5.8 The customs value is used for determining the statistical value. The statistical value should not include taxes due on exports or imports such as customs duties, value-added tax, excise duties, levies, export refunds, or other taxes with similar effects.
5.9Accuracy is probably the most important characteristics for evaluating the quality of the basic data. Usually the customs declarations are validated immediately when they are submitted to the customs office in a computerized system,3 to verify the customs operations data. At the statistical office, the customs declarations are further validated—for codes of nomenclatures, for plausibility of values, etc. The most routine validation procedures are the following:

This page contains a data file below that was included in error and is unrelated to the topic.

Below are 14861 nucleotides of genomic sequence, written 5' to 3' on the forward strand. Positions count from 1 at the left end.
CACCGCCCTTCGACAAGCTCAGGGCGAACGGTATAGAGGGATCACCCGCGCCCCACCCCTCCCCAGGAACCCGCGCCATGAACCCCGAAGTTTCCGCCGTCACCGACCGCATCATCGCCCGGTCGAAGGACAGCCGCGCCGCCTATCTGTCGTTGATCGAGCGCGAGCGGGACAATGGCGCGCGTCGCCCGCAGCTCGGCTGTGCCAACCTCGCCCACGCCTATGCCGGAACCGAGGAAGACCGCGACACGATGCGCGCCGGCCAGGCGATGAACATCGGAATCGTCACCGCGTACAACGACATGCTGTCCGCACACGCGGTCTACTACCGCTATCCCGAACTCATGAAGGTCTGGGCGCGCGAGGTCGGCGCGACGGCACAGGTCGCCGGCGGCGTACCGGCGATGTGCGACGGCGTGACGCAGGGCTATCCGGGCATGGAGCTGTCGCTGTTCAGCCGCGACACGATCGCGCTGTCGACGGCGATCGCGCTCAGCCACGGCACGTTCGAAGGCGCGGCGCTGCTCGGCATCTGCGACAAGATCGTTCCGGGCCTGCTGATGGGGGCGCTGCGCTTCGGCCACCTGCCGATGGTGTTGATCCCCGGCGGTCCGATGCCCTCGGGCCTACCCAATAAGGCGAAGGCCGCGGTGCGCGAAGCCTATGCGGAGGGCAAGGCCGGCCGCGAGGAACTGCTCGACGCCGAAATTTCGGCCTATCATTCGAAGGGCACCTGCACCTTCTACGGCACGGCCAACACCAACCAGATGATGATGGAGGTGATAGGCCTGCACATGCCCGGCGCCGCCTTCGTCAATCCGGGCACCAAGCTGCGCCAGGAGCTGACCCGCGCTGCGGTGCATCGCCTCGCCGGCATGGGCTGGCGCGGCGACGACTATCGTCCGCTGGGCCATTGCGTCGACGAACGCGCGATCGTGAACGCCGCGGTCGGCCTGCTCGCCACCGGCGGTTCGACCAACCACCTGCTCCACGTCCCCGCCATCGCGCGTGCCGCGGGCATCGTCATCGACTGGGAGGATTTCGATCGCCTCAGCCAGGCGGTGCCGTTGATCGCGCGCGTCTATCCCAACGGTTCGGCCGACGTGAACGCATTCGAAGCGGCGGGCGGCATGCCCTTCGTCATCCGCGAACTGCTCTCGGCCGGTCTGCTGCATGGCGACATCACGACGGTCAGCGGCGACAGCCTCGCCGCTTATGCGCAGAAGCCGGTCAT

Validation for outliers in the customs values;
Validation for misclassification or missing codes (country code, commodity code, currency code, mode of transport, quantity measures, etc.);
Validation for customs procedures (imports, exports, temporary admission, temporary exportation, reimportation, reexportation, etc.);
Validation for time of recording (the date when the goods enter or leave the country);
Validation for internal consistency (ratios of gross weight to net weight, value in currency multiplied by exchange rate equal to statistical value in domestic currency; improbable unit values; improbable border point/means of transport; improbable quantity/means of transport; improbable seasonal goods/tariff information; etc.); and
Validation for consistency with other data sources (partner country data, domestic production data, and world commodity prices).
The computerization of customs operations should enable most customs data to be easily accessible to statistical agencies in a timely and regular manner.